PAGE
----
Walk the hallways of Blue Valley Southwest High School at lunch time and you’ll see the entire school population spread throughout the entire campus.
Students gather in a classroom as a pair of seniors hold a meeting about a field trip for a business club.
A freshman meets one-on-one with a teacher in an empty classroom in the math corridor.
Other high schoolers socialize and eat lunch at go-to spots under stairwells, in courtyards or on the floor of the corridors near their next classes.
“You might think it’s chaos if you didn’t know what was happening,” said theater director and teacher Dan Schmidt, as he spent his students’ lunch hour overseeing voluntary rehearsals and chatting with drama students in the high school’s Black Box theater.
It’s not chaos. It’s “Timber Time,” an hour each day where Blue Valley Southwest High School students spend 60 minutes taking a break, seeking academic support or hosting extracurricular activities.
“Basically,” Principal Scott Roberts said, “students get an hour a day where they get to own their own time and choose how to spend it.”
Before last year, the school day at Blue Valley schools was a regimented affair, with lunch consumed during a 27-minute period, and time for extracurricular activities, extra classroom help and taking a breather left for teachers, students and staff to create after school.
But in the Blue Valley School District, and other local districts such as Olathe, school communities have rallied behind initiatives to give students time to be autonomous during the school day.
After pilot programs launched last year, all Blue Valley high schools have implemented a free hour for high schoolers for the full school year.
In nearby Olathe, school officials have debuted a “Power 50” model in their high schools — 50 minutes where students eat lunch, meet with teachers, do homework, gather for club meetings or simply take a break.
School officials have cited the method as a way to combat the over-prescribed schedules of high-achieving students, who have had little time for breaks or study halls during days jam-packed with academics, athletics and extracurricular activities.
But they say Timber Time and initiatives like it are not just an effort to give students a break from grueling curriculum or teach time management. It’s also a much needed opportunity for students to get extra help that they need.
For years, Roberts said, school officials have struggled with a tough reality. The time they needed to intervene on behalf of students who are falling behind simply wasn’t built into the school day.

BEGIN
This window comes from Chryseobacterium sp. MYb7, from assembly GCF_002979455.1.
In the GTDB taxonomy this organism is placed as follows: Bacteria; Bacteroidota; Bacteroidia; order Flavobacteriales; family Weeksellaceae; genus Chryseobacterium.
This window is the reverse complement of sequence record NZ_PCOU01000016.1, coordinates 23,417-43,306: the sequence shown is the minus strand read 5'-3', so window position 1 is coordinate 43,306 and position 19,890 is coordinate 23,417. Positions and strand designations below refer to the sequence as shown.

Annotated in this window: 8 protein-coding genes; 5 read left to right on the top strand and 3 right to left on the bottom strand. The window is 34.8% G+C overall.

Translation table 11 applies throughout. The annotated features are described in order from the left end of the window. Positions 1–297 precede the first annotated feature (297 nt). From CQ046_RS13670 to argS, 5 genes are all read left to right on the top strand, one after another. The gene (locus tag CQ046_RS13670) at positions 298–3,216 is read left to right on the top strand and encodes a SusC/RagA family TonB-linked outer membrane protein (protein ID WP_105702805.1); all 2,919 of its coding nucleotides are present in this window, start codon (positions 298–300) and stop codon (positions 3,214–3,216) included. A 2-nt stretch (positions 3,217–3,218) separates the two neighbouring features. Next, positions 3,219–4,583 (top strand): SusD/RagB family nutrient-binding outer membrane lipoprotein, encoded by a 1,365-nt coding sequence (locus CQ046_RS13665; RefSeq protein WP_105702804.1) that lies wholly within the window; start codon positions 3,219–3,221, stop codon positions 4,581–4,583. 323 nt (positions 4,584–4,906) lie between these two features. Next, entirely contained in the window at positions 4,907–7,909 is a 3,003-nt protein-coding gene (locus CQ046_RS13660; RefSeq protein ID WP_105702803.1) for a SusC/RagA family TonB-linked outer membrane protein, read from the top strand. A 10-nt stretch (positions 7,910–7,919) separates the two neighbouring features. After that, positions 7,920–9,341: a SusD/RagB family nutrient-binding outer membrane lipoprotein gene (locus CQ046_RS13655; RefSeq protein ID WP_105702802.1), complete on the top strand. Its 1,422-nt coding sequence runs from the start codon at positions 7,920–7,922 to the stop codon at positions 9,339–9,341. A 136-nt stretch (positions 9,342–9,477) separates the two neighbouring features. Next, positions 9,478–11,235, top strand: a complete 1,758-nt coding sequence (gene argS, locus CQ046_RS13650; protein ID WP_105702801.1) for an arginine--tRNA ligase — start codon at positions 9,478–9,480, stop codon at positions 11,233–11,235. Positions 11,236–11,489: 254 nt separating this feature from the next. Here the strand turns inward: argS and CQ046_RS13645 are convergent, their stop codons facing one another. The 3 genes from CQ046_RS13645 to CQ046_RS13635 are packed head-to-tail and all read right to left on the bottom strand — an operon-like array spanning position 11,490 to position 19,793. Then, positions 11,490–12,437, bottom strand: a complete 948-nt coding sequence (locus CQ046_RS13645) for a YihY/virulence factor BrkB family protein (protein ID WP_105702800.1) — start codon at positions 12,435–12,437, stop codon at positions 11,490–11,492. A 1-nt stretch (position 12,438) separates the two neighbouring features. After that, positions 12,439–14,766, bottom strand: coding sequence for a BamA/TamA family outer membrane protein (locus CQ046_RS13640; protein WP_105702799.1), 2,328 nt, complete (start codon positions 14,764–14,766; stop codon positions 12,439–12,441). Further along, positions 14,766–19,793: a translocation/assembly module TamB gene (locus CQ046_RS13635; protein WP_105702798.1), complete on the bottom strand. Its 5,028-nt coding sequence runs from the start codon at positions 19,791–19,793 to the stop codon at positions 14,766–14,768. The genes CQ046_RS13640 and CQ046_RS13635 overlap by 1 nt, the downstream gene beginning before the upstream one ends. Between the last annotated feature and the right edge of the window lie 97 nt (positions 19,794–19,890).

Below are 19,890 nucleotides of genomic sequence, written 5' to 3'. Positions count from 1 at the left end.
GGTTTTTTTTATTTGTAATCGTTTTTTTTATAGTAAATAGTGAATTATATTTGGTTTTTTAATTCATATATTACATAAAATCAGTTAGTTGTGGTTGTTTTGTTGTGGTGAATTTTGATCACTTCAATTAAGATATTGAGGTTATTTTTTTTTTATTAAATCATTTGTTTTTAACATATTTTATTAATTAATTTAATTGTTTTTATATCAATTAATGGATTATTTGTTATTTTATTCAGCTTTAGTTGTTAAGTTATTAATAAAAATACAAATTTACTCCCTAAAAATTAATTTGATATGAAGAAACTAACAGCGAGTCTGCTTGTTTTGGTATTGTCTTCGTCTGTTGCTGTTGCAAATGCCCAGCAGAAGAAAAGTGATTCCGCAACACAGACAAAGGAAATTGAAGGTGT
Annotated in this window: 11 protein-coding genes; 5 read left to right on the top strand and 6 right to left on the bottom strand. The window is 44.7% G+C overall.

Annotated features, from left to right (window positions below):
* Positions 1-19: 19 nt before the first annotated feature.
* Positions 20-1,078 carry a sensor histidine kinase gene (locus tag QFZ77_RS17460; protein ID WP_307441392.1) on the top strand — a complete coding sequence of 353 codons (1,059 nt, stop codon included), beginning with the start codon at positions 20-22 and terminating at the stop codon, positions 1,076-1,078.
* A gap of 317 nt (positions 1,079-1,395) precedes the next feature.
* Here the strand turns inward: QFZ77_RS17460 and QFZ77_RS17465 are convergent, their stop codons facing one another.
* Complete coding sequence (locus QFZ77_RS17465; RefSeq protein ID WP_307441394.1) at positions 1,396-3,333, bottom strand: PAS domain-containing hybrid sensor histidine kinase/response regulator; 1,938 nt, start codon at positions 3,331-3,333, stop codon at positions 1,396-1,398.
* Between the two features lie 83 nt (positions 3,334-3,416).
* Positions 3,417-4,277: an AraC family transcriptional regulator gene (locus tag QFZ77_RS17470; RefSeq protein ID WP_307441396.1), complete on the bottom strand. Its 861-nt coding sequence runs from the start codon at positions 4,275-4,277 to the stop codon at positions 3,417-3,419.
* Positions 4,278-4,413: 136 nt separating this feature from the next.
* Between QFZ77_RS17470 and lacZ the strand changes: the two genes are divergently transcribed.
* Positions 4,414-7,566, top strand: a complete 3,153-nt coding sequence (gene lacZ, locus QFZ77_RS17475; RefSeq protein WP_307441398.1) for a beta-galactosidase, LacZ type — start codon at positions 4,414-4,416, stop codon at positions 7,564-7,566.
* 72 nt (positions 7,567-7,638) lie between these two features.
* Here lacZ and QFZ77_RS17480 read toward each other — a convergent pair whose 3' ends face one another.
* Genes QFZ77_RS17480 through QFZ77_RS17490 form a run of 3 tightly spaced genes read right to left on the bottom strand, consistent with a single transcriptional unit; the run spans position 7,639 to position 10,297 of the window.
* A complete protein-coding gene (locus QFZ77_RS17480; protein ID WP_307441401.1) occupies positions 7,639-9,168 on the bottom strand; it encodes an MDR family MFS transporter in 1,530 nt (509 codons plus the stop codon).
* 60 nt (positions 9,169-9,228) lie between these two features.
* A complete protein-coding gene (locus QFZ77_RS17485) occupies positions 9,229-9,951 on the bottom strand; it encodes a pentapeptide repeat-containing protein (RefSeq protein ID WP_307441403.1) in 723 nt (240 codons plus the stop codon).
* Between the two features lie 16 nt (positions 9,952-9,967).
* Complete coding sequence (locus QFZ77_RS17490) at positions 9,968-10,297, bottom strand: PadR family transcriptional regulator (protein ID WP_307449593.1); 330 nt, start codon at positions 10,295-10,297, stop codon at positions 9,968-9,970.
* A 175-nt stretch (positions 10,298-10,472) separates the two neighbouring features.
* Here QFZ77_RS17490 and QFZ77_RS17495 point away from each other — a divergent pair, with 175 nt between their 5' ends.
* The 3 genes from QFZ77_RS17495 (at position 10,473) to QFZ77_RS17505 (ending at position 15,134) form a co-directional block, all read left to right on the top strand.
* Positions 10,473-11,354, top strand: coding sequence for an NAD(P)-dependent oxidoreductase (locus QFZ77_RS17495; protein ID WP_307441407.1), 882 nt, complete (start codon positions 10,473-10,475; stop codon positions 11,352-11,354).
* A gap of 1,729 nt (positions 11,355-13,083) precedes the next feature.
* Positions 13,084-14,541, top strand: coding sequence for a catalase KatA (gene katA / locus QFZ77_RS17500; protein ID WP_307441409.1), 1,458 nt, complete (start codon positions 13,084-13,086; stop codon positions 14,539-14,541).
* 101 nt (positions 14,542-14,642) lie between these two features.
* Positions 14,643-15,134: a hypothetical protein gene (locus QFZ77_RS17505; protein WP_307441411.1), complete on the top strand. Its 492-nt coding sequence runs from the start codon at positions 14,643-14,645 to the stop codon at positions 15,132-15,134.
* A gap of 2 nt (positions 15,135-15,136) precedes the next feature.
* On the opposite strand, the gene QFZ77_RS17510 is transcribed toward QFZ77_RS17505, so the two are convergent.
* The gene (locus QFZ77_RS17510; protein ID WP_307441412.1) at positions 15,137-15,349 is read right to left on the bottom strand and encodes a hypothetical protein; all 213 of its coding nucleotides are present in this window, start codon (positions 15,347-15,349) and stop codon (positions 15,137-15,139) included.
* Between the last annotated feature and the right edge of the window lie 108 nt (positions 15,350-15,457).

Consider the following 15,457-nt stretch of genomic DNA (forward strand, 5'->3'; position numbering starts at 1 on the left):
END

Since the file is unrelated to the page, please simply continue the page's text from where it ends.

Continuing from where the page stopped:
Kids that needed help the most couldn’t always stay after school or forgo lunch to meet with teachers or staff.
“It was intervention through invitation,” Roberts said of the former school day. “We just didn’t feel like we were getting that time.”
In Olathe, graduates had also told school officials that they wished they had better access to teachers outside of the classroom setting, Olathe Schools spokesperson Maggie Kolb said.
“This was an awesome opportunity to offer our kids that chance to connect with a teacher,” Kolb said.
In the Blue Valley district, a survey shared with students, parents and staff last year showed overwhelming support for its implementation. Two high schools piloted the program at the start of the 2016-17 school year.
But the initiative was so popular that by Jan. 2016, all Blue Valley High schools decided to quickly jump on board.
Schmidt, the drama teacher, said the extra time is invaluable for his students, who were already using after-school and free time to put in extra work on productions and performances.
“It breaks up your time,” Schmidt said.
Before Timber Time, Blue Valley Southwest High School senior Katie Kudrna said students in the Delta Epsilon Chi Association, a marketing and business club, had to come to school at 7 a.m. in order to find time to meet. That made it difficult for any student without flexible transportation or the desire to come to school early to participate.
This year is different, she said.
She can finally catch up with friends who aren’t part of the CAPS programs she participates in during the afternoon. She can meet during the school with the Wolfpack, which plans student events. And interest in DECA has dramatically increased.
“Our membership has gone through the roof,” said Kudrna, who is DECA vice-president. “It is so much more accessible for students.”